Rebalance your account 

If you’ve let your holdings run it’s quite likely that your account is over allocated to equities given the strong showing the stock market has made so far in 2013.  This would be a good time to look to rebalance your account back to the original allocations that you had intended.  Paring back on stock funds might seem counterintuitive, but essentially you are taking some of your gains off of the table in order to keep the risk associated with your overall portfolio in line.

Consolidate and coordinate 

If you are just starting out in the workforce, it’s likely that your 401(k) is your lone investment vehicle.  By the time you get to your 30s or 40s and beyond it’s likely that you’ve switched jobs several times and have left a number of old 401(k) accounts or IRAs in your wake.  If you are married and both working multiply this financial clutter by two.

Consider consolidating your old 401(k) accounts either in a rollover IRA or into your current employer’s 401(k).  Looking after a number of scattered accounts is counterproductive and makes viewing all of your investment holdings as a consolidated portfolio that much harder.

While we are on the subject, ALWAYS view your 401(k) account as a part of an overall consolidated portfolio.  I create a spreadsheet for each client to do just that, with all of the technology available today this is not difficult, but it may take just a bit of time to lay things out the first time you do it.

The reason for this approach is so that you view your overall asset allocation and the diversification of your portfolio across all investment and retirement accounts.  Are you taking too much risk or not enough?  Do you own the same fund in three accounts all in different share classes?

Increase your salary deferral

This is the time of year where many companies have their employees go through Open Enrollment for their employee benefits.  While you are thinking in terms of benefits this is a good time to boost your salary deferral to ensure that you are contributing the maximum to the plan.  If you can afford it and are not on track to max out for 2013 ($17,500 and $23,500 if you are 50 or over) arrange to have more withheld for the rest of this year and figure out what percentage to apply to your first check in 2014.  How you invest your 401(k) is important, but studies have shown that the amount you save for retirement is the biggest single factor in determining the size of your nest egg.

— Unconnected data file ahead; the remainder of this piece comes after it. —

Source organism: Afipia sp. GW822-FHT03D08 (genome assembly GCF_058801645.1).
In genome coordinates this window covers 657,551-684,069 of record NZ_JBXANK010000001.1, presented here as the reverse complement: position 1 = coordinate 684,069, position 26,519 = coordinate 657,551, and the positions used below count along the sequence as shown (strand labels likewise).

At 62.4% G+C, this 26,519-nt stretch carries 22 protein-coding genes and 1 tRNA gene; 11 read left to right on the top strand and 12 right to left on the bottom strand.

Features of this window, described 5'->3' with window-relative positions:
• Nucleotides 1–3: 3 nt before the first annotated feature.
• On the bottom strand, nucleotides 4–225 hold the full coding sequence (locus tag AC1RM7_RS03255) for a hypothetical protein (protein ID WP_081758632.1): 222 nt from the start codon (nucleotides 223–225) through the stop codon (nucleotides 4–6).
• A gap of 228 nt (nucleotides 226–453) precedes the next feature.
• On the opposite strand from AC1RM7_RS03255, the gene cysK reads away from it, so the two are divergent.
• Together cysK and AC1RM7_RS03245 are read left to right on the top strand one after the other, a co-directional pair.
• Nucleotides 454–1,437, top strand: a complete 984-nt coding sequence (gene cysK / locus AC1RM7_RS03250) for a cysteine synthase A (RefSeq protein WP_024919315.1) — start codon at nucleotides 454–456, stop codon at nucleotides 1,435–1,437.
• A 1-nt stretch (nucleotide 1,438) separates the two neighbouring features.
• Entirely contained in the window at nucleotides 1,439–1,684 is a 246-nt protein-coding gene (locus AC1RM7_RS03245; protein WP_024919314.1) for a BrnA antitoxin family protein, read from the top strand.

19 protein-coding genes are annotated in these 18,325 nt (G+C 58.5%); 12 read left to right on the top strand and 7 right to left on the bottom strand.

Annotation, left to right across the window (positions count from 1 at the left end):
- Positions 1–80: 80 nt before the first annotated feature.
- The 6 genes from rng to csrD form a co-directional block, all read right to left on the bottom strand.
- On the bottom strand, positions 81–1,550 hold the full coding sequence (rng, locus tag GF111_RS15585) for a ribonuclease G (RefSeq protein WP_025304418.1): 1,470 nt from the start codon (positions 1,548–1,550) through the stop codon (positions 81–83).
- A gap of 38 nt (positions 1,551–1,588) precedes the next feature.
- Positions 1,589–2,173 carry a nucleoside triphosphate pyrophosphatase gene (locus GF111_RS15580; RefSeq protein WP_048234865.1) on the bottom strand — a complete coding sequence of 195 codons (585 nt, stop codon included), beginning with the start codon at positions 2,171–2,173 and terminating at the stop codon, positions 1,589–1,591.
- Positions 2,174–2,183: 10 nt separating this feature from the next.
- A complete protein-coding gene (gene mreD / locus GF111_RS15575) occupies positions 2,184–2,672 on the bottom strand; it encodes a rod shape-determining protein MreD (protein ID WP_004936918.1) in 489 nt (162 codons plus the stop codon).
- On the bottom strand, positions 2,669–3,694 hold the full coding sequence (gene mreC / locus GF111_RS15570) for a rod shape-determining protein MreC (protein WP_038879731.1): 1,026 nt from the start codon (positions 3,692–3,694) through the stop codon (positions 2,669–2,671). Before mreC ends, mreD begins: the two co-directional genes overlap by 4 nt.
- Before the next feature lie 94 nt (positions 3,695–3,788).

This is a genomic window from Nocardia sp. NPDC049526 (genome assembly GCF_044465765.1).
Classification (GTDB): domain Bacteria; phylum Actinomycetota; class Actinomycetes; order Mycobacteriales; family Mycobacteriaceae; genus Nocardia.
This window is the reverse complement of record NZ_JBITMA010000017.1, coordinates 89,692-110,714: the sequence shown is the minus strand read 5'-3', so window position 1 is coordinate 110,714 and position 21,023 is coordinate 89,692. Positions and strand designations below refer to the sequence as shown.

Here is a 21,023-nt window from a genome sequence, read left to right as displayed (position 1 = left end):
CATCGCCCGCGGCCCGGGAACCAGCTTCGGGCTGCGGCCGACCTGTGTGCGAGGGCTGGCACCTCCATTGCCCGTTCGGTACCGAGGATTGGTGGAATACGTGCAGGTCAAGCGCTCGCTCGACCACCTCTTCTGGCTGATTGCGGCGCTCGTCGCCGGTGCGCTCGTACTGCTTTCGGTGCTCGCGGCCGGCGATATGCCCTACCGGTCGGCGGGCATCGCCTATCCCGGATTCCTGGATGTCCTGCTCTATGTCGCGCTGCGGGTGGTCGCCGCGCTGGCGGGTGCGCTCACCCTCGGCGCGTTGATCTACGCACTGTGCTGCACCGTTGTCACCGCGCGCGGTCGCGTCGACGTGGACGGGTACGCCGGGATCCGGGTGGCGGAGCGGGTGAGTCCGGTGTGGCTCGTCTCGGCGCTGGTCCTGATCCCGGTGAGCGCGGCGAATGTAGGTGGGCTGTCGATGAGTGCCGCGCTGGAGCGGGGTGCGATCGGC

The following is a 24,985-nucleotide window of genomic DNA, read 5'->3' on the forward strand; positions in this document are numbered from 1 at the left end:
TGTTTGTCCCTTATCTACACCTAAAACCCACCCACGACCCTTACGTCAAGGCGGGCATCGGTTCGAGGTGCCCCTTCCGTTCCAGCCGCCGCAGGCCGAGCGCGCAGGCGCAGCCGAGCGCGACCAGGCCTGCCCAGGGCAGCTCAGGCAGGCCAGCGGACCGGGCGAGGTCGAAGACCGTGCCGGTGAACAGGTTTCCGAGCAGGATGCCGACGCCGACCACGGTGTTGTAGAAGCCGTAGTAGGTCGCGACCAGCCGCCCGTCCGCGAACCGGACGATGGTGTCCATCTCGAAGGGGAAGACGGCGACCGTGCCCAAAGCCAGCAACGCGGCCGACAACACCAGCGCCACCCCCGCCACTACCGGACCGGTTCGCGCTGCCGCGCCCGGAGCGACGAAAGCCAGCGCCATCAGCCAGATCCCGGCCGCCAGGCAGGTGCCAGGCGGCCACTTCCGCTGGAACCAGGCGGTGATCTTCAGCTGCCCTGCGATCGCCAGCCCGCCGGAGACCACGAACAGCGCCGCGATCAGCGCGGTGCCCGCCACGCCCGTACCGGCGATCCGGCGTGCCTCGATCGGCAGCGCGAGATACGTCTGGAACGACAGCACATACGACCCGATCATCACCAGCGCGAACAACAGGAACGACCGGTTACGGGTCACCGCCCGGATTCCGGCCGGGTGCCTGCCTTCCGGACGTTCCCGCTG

Don’t default to the Target Date Fund

One of the Target Date Funds offered by your plan might be the right choice for you.  This may be the fund with the target date closest to your anticipated retirement date or some other fund in the series.  It is important that you understand what is under the hood of the Target Date Funds and decide if this is the right approach for you.  Note these funds change from time-to-time as witnessed by some recently announced changes that Fidelity will be making in its Freedom Funds. 

Get the help you need 

Many plan sponsors are offering advice options ranging from online advice to one-on-one advice to managed accounts.  Check out these options and any fees associated with them.  If you work with a financial advisor make sure that they are providing you advice on how to allocate your 401(k) account along with the advice they provide on your other holdings.  Some 401(k) participants are savvy investors, others are not.  If you are in this latter camp, bite the bullet and hire the advice that you need.  This is important, it’s your retirement, and you only have one shot at it.